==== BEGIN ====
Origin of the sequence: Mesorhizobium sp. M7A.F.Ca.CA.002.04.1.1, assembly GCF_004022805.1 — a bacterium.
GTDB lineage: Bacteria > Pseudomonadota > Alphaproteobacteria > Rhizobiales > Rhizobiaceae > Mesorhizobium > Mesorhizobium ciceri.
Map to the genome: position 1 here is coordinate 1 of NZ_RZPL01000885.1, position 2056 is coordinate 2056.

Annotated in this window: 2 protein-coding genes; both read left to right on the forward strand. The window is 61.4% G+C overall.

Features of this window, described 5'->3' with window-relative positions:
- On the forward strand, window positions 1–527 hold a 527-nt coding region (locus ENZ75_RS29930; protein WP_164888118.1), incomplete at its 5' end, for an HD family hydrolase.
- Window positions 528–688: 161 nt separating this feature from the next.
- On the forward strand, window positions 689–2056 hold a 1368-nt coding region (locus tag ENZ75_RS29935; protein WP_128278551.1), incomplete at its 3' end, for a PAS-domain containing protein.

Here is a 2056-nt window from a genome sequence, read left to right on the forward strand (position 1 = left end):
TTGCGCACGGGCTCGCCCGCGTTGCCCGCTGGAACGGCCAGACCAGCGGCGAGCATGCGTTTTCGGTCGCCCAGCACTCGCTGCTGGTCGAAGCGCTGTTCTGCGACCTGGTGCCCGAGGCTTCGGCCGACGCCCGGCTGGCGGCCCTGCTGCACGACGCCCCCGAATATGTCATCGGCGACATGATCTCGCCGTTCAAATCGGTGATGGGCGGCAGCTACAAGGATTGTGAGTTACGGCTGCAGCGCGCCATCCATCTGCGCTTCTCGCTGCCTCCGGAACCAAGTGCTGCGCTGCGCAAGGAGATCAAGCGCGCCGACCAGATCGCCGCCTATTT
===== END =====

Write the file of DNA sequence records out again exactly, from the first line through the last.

Origin of the sequence: Mesorhizobium sp. M7A.F.Ca.CA.002.04.1.1, assembly GCF_004022805.1 — a bacterium.
GTDB lineage: Bacteria > Pseudomonadota > Alphaproteobacteria > Rhizobiales > Rhizobiaceae > Mesorhizobium > Mesorhizobium ciceri.
Map to the genome: position 1 here is coordinate 1 of NZ_RZPL01000885.1, position 2056 is coordinate 2056.

Annotated in this window: 2 protein-coding genes; both read left to right on the forward strand. The window is 61.4% G+C overall.

Features of this window, described 5'->3' with window-relative positions:
- On the forward strand, window positions 1–527 hold a 527-nt coding region (locus ENZ75_RS29930; protein WP_164888118.1), incomplete at its 5' end, for an HD family hydrolase.
- Window positions 528–688: 161 nt separating this feature from the next.
- On the forward strand, window positions 689–2056 hold a 1368-nt coding region (locus tag ENZ75_RS29935; protein WP_128278551.1), incomplete at its 3' end, for a PAS-domain containing protein.

Here is a 2056-nt window from a genome sequence, read left to right on the forward strand (position 1 = left end):
TTGCGCACGGGCTCGCCCGCGTTGCCCGCTGGAACGGCCAGACCAGCGGCGAGCATGCGTTTTCGGTCGCCCAGCACTCGCTGCTGGTCGAAGCGCTGTTCTGCGACCTGGTGCCCGAGGCTTCGGCCGACGCCCGGCTGGCGGCCCTGCTGCACGACGCCCCCGAATATGTCATCGGCGACATGATCTCGCCGTTCAAATCGGTGATGGGCGGCAGCTACAAGGATTGTGAGTTACGGCTGCAGCGCGCCATCCATCTGCGCTTCTCGCTGCCTCCGGAACCAAGTGCTGCGCTGCGCAAGGAGATCAAGCGCGCCGACCAGATCGCCGCCTATTT